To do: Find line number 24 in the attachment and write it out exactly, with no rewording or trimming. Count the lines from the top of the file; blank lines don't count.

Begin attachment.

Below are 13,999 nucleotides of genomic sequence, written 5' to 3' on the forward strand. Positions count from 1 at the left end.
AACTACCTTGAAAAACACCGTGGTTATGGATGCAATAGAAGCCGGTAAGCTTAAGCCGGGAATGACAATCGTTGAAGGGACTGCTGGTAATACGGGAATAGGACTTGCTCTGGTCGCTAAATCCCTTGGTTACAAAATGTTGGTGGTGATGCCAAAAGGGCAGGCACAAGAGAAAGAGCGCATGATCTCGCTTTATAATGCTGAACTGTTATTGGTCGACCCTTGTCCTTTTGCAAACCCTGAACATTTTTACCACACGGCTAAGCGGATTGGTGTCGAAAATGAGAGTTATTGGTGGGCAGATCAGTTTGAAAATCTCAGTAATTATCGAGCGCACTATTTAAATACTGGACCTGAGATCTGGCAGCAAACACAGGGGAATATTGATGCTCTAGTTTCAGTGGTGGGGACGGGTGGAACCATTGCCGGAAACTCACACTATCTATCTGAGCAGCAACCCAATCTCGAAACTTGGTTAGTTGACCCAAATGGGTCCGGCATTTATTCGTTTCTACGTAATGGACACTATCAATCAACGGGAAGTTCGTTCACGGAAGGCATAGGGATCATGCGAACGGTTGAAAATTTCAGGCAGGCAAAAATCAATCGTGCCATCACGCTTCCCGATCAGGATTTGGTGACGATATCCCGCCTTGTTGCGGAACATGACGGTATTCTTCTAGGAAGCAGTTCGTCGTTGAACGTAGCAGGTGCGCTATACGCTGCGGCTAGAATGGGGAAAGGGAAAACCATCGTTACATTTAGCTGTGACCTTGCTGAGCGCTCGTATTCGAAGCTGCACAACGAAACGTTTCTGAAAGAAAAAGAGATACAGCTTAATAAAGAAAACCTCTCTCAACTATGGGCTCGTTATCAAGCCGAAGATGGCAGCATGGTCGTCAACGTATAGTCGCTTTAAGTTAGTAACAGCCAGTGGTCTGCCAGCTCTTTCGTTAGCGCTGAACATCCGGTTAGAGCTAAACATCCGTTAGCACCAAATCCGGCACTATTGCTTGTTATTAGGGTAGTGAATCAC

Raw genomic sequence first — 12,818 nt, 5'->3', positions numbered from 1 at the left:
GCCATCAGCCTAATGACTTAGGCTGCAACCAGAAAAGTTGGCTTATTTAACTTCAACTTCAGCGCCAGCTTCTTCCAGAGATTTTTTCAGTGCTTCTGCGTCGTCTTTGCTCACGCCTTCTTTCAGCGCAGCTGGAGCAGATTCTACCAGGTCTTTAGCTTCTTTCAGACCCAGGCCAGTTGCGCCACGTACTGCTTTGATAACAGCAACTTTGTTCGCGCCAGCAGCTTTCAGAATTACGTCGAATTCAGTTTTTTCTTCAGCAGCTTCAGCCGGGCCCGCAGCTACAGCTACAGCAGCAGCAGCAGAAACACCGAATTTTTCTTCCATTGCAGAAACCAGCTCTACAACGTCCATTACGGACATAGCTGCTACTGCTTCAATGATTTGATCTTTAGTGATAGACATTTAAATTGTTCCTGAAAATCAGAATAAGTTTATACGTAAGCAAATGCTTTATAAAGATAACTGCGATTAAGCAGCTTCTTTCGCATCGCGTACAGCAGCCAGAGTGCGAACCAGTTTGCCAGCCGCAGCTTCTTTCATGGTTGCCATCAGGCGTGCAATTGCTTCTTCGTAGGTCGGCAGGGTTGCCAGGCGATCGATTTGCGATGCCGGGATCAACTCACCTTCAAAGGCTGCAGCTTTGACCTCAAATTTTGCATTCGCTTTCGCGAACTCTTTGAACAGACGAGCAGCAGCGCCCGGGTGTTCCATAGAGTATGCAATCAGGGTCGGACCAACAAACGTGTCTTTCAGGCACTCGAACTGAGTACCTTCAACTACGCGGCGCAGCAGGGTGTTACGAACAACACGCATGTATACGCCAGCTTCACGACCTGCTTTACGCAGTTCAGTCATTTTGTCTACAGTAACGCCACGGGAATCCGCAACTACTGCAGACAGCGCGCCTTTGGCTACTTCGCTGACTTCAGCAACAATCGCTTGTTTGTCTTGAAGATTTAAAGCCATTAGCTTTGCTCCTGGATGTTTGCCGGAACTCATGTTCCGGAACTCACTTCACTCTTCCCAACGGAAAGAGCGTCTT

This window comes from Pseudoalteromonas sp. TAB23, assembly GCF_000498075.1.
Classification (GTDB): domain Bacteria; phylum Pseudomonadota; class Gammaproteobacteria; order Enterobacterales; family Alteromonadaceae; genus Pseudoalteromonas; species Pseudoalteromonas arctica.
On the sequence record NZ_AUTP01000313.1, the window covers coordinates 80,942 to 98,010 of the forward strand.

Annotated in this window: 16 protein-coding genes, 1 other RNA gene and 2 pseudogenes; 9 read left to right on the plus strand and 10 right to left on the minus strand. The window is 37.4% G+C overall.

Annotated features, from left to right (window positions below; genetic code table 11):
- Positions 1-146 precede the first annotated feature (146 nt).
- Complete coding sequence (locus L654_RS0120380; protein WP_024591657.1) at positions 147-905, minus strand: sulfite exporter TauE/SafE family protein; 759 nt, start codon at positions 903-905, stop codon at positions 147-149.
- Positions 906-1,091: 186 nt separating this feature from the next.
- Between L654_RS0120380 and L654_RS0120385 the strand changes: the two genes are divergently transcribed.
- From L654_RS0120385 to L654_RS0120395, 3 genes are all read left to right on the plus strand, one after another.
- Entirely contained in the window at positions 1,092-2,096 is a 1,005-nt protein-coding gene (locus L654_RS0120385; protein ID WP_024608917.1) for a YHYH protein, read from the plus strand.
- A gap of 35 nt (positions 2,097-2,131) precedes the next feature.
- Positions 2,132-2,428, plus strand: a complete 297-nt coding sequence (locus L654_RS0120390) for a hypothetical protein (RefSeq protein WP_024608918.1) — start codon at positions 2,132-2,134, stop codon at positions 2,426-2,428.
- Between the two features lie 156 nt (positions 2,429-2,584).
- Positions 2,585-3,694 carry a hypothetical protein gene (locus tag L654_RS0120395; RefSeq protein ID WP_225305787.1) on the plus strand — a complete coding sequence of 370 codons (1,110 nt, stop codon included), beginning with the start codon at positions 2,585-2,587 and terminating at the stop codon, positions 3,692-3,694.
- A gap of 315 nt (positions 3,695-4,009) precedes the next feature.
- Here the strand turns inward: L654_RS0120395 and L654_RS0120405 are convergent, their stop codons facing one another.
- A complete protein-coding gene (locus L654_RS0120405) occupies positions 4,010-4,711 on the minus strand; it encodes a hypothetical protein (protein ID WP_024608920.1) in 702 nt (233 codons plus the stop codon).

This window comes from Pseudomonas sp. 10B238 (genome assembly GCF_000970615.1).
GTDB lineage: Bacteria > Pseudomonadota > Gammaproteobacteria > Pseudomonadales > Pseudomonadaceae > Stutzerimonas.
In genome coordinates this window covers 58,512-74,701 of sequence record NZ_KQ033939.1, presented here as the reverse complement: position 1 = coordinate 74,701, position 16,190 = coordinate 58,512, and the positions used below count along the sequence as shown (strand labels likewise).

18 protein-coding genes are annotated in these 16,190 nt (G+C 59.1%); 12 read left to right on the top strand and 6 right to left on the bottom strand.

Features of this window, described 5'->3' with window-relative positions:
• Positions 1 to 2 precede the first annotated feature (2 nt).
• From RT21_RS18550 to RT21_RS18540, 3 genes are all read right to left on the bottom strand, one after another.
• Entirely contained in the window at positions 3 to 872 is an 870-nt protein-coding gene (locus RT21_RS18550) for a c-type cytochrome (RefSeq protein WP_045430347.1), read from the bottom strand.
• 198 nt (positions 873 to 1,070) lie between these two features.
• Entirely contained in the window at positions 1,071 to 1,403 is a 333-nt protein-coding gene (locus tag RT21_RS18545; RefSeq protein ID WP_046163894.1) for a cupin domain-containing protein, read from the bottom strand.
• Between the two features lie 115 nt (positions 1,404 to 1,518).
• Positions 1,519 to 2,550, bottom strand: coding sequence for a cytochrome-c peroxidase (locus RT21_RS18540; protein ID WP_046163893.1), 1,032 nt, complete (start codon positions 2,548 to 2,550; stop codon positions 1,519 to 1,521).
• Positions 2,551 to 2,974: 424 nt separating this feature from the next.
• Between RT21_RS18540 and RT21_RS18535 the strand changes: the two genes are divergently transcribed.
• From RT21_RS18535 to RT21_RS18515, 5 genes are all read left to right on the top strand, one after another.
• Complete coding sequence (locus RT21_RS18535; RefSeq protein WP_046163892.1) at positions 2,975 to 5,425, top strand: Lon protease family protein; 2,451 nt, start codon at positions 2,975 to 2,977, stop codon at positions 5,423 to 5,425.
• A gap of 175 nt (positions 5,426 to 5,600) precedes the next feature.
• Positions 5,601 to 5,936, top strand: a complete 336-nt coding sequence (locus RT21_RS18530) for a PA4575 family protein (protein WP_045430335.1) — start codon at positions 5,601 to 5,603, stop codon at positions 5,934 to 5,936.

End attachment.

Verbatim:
GTDB lineage: Bacteria > Pseudomonadota > Gammaproteobacteria > Pseudomonadales > Pseudomonadaceae > Stutzerimonas.